VetsFirst wants you to know that the VA has added three diseases to the list of those that are presumptively related to Agent Orange exposure. VetsFirst supports the VA in this decision and believes that future decisions must also be based on science, without additional consideration for the monetary cost.
On August 31, the VA published a final rule establishing presumptive service connection for three diseases associated with exposure to Agent Orange. The new presumptively service-connected diseases are hairy cell leukemia and other chronic B-cell leukemias, Parkinson’s disease, and ischemic heart disease. Veterans who were in Vietnam, including on the landmass or inland waterways, between January 9, 1962, and May 7, 1975, and have been diagnosed with one of these diseases will be able to establish service connection without proving their condition is related to their military service.
Veterans who applied for service-connected disability benefits related to one of these diseases and were denied on or after September 25, 1985, or who have a pending claim filed before August 31, 2010, will be eligible for retroactive benefits. A claim for one of these new presumptively service-connected diseases that was previously denied on or after September 25, 1985, should automatically be reviewed by the VA. Retroactive benefits owed to a veteran who is now deceased will be payable to a surviving spouse or other eligible survivor. Survivors and dependents may also be eligible for dependency and indemnity compensation (DIC) or other benefits. In addition, special rules may apply to previously filed death benefit claims. If you have questions regarding these rules just Ask VetsFirst.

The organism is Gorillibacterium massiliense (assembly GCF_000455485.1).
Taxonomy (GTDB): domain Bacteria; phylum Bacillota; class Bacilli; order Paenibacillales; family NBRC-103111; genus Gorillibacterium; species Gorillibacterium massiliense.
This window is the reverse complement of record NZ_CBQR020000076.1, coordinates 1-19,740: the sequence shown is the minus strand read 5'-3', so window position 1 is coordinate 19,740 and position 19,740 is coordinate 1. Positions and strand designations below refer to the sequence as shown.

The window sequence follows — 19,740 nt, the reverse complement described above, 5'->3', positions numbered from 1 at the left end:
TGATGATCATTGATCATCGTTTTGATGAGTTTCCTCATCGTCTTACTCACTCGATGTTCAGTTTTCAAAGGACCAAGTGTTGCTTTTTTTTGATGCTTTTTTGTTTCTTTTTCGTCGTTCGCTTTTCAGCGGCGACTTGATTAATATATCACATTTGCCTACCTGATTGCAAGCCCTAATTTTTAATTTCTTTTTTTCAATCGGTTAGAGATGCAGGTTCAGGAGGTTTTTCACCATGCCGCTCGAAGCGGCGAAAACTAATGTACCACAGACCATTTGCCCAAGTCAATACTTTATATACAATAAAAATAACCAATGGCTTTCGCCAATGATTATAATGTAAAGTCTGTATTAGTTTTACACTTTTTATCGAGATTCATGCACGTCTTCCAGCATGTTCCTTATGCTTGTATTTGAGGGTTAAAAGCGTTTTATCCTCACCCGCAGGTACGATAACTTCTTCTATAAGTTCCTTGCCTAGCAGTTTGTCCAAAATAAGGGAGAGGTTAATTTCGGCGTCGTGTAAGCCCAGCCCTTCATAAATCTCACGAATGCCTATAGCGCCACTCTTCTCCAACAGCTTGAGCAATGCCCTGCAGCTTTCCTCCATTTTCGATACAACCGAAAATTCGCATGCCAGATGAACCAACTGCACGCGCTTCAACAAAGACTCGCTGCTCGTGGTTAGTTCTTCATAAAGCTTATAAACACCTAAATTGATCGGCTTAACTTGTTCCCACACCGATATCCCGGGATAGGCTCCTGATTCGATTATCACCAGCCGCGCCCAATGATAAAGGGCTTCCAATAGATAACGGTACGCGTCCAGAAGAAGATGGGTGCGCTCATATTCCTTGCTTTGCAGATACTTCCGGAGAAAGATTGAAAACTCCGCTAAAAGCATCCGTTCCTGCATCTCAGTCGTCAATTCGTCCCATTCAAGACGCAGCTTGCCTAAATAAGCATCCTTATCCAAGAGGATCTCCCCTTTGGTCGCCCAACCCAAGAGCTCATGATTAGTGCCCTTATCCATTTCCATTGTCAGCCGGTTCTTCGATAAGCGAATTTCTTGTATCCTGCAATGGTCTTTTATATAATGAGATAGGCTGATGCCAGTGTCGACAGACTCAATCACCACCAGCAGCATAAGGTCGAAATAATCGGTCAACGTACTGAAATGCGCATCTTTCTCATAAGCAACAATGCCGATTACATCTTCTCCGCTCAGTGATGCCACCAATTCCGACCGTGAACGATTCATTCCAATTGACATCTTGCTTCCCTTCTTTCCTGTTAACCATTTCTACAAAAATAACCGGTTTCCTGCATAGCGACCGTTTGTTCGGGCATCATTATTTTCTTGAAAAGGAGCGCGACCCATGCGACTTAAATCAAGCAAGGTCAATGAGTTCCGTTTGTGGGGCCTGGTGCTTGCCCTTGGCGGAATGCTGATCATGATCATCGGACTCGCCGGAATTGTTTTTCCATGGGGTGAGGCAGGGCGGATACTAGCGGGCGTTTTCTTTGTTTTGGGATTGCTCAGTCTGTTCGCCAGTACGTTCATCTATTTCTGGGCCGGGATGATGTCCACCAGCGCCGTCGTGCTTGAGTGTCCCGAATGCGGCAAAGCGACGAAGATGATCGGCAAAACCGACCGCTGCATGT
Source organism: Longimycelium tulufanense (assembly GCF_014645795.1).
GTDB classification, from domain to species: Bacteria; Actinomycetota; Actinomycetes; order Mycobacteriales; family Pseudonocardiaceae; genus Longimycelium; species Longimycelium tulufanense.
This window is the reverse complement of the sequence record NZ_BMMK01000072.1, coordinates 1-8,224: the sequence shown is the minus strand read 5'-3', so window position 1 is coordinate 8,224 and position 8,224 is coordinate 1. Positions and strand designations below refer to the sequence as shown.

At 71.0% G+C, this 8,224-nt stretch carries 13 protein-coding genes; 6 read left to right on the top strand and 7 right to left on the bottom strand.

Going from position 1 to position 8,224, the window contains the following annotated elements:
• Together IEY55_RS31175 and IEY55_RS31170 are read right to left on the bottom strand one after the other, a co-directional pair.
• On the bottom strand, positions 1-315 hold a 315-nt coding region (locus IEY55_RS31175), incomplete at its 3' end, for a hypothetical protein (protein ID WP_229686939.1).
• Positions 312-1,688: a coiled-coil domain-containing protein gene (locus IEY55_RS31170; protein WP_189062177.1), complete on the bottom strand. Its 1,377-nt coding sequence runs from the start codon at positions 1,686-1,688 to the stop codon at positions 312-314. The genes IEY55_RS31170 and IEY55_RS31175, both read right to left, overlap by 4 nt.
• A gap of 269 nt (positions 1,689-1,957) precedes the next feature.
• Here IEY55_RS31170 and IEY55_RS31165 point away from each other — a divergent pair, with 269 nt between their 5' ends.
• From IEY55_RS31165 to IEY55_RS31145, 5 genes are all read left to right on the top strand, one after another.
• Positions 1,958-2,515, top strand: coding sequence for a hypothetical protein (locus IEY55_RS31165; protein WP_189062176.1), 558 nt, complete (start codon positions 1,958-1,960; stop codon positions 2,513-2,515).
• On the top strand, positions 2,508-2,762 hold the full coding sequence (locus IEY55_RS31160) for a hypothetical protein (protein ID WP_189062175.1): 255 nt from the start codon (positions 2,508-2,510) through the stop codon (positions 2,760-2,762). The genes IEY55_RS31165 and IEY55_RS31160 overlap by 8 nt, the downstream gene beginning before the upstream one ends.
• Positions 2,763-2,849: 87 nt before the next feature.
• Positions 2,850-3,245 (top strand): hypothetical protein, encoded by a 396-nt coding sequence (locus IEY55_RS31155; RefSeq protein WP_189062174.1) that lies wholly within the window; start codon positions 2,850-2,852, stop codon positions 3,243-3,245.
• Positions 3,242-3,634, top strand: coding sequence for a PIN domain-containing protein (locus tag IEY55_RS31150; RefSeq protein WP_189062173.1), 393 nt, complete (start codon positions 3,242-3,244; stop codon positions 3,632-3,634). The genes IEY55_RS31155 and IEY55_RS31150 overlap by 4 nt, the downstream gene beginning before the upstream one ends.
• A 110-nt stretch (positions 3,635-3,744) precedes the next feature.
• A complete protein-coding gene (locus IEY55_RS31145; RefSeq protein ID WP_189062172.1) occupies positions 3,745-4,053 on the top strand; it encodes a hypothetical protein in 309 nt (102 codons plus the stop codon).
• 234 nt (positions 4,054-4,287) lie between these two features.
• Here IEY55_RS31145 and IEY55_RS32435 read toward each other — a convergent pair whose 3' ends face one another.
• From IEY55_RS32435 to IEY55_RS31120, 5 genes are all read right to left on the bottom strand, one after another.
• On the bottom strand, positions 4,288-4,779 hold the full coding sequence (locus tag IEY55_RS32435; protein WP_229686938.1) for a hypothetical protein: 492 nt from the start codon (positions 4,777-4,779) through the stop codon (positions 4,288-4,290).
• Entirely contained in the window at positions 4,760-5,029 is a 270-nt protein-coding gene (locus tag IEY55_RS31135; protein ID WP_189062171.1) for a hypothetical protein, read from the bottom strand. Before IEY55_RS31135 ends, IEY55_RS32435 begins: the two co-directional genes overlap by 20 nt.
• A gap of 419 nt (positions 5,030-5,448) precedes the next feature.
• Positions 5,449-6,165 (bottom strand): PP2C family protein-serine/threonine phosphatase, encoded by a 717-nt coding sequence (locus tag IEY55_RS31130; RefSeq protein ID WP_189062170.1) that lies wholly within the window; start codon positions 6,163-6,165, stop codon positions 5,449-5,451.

Because of the projected fiscal impact the addition of these diseases will have on the federal budget, the payment of benefits will be delayed at least 60 days from the date of publishing while Congress reviews the rule. The VA has estimated that compensation benefits related to these diseases will cost $39.7 billion over 10 years. The disease projected to have the most significant fiscal impact due to an anticipated large claims volume is ischemic heart disease. However, Congress is not expected to derail implementation beyond the 60 day review period.
The projected increase in VA benefits spending led former Senator and Republican co-chair of the President’s fiscal commission, Alan Simpson, to imply that veterans should help stem the budget deficit by sacrificing their earned benefits. Specifically, Mr. Simpson was quoted by The Associated Press as saying that, “The irony [is] that the veterans who saved this country are now, in a way, not helping us to save the country in this fiscal mess.” Mr. Simpson is an Army veteran and the former chair of the Senate Committee on Veteran’s Affairs.
Recently, some current members of the Senate Committee on Veteran’s Affairs have expressed concern about the process for determining whether a disease should be presumptively service-connected due to toxic exposure. At a committee hearing held on September 23, these members expressed interest in ensuring that sufficient medical evidence supports adding new diseases related to Agent Orange and other toxic exposures in the future.
VetsFirst believes that the process for determining whether a disease should be presumed to have been caused by exposure to a toxic substance during military service should be made without regard to cost or political factors. In the case of Agent Orange, VetsFirst supports the roles currently held by the Institute of Medicine (scientific) and the VA (reviewer) in considering whether a new disease should be considered presumptively service-connected. VetsFirst supports policies that ensure our veterans and their eligible family members receive the benefits they have earned through their service to our nation without additional sacrifice.